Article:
Many startup companies seek venture capital as a way to finance their growth and development. But few ─ about 2 percent ─ are actually equity investable, according to Peter Adriaens, a University of Michigan professor of environmental engineering, finance and entrepreneurship and the co-founder and CEO of Corymbus Asset Management Inc., a Big Data investment-risk signaling company.
Leading up to the 2017 Michigan Growth Capital Symposium, on May 16 and 17, Adriaens and his team will provide presenting companies with a complimentary KeyStone Compact® analysis to create an investment-risk profile and to benchmark performance. The exercise is intended to help startup founders and CEOs understand the investment opportunities and risks their company poses for venture capital investors. The KeyStone Compact® suite of tools, developed by Adriaens and his associates, uses non-financial, or “unstructured,” data on the company, drawn from social media, to identify key investment-risk signals. It is like a “thermometer” for businesses.
“In this era of Big Data, there’s a lot more information available about your company and your background than you think, and that can be used to structure an investment-risk profile,” Adriaens explains. “At Corymbus, we organize social-media data relevant to a company, its business model and its management team and then feed that back to large institutional investors.” Combining Big Data analytics with financial information can assist investment banks and pension funds in making more-savvy decisions on investments in public and private companies.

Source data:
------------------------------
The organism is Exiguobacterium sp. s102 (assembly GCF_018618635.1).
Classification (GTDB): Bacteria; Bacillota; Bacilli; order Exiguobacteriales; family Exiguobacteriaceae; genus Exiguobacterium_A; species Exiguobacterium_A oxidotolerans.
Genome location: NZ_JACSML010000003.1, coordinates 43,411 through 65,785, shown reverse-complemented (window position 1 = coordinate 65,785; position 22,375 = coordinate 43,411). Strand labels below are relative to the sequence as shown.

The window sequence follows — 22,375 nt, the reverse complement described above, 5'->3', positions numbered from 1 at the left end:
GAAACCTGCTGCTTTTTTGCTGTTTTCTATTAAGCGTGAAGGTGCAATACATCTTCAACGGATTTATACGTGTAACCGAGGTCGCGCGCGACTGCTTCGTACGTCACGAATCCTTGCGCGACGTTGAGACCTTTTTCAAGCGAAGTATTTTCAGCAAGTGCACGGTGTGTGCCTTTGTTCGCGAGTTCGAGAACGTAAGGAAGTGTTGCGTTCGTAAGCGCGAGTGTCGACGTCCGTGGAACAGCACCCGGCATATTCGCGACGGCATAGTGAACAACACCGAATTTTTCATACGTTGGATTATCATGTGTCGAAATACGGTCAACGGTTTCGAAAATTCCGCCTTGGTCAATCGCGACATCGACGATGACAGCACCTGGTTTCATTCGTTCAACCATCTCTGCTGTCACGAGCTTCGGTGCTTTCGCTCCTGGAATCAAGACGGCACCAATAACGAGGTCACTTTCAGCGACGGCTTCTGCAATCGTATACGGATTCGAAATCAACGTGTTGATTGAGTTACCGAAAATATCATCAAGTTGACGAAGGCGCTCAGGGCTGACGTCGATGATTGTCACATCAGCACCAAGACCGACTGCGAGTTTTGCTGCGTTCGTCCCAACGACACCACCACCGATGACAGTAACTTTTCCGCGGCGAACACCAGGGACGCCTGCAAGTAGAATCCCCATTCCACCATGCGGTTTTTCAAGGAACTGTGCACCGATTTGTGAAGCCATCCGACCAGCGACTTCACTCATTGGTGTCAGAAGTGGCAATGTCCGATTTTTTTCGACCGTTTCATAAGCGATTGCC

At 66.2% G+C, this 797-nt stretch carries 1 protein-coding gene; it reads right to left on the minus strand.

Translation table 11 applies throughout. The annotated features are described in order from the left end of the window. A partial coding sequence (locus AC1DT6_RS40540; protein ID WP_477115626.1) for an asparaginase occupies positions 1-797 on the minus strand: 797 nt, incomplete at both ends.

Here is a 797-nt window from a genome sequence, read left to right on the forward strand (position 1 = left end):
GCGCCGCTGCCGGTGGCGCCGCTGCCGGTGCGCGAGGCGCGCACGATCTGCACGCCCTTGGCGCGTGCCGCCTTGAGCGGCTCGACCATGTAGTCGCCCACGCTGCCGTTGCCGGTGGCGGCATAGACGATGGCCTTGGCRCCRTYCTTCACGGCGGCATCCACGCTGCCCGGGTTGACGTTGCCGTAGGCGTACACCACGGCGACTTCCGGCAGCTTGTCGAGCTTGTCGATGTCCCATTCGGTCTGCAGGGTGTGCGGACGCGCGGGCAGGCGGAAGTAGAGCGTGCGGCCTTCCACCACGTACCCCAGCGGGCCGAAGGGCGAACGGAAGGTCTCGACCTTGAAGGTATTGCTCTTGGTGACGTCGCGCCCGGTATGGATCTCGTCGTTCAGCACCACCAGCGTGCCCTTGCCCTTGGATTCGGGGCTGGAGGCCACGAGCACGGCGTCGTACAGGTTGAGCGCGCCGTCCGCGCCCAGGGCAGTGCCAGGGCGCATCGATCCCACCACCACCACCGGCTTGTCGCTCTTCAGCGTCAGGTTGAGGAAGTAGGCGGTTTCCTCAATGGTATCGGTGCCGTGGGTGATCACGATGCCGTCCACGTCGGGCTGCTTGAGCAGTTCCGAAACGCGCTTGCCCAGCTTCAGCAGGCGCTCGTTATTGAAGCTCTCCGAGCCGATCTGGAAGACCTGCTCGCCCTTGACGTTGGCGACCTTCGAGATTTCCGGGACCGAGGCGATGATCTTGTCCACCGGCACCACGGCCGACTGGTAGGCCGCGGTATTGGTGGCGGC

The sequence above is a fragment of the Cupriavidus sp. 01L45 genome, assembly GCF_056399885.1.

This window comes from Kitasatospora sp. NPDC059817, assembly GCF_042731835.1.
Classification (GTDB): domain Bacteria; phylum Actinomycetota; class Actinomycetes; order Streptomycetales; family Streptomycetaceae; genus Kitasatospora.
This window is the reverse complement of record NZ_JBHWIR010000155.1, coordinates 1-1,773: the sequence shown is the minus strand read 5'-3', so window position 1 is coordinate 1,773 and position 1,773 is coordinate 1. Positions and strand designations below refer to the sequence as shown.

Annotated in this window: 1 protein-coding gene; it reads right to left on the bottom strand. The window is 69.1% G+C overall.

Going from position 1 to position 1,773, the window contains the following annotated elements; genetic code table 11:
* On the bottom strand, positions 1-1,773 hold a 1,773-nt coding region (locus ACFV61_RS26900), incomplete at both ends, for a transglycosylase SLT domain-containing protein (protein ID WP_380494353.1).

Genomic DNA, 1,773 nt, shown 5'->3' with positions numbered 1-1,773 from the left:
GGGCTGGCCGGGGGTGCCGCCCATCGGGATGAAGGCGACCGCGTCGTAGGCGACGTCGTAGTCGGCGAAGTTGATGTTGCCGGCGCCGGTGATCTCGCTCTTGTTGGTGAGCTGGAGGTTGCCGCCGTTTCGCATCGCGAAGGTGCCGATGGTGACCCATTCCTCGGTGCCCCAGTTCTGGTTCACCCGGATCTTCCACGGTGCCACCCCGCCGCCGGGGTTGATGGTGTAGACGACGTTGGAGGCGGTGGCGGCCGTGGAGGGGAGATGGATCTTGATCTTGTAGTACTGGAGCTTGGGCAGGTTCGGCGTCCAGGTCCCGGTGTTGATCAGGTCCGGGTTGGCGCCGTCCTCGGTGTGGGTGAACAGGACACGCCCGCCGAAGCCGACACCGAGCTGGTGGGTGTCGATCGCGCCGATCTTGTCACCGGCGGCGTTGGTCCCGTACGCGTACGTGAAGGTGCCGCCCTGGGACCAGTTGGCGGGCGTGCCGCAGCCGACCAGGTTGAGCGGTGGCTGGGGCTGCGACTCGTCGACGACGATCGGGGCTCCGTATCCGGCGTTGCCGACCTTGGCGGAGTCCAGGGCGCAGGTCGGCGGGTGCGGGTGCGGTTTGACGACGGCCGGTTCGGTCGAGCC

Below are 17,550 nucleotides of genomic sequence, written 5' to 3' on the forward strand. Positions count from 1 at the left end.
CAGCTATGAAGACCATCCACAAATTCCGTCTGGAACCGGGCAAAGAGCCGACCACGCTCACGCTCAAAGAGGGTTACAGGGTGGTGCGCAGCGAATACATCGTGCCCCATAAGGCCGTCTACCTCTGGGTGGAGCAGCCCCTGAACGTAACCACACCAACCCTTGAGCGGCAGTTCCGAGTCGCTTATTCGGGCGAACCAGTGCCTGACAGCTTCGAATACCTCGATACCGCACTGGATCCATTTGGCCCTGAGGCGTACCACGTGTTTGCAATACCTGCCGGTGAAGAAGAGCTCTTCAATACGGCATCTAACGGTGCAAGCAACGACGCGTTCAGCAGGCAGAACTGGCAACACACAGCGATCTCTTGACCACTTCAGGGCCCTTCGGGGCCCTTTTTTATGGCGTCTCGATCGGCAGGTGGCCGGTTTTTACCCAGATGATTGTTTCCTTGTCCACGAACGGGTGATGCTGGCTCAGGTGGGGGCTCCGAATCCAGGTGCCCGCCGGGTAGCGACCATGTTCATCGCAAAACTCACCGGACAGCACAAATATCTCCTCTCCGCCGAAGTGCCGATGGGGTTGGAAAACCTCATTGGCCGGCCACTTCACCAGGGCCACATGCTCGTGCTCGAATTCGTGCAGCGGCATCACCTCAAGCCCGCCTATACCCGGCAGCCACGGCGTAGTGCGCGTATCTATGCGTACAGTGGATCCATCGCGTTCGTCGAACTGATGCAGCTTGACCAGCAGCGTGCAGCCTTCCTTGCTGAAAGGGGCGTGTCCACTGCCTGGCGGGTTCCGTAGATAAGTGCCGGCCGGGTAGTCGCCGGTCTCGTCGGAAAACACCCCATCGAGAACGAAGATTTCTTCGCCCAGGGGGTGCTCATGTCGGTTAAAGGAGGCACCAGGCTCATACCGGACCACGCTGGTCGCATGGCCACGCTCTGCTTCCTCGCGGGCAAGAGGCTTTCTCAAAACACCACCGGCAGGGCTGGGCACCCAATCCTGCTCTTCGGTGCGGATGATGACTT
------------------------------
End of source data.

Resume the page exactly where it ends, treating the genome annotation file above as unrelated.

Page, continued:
“A KeyStone Compact® analysis is particularly well-suited for assessing the equity investability of startups and early-stage private companies, since no, or limited, traditional financial information is available,” Adriaens says. “It also provides an additional, forward-looking piece of information to help company founders and CEOs develop their business model and pitch to investors.”
At the MGCS, each presenting company will be mapped on a benchmark plot that gauges industry strength, market strength and management strength relative to a universe of companies in its space. Each also will receive a key indicator risk profile, based on eight metrics, such as dependencies in the value chain, connectivity of the team and advisers and capital efficiency. These results are used to determine the company’s risk profile and investment grade, ranging from traditional equity and patient capital or corporate venture capital to non-equity investment and bootstrap financing.
“Understanding where a company’s strengths and weaknesses are with respect to its investment grade is incredibly important,” Adriaens says. “This information will give presenting companies a lot more ammunition, not only to craft their pitches, but also to convince investors they have the road map in place to position themselves in their respective industries and the capacity to drive growth.”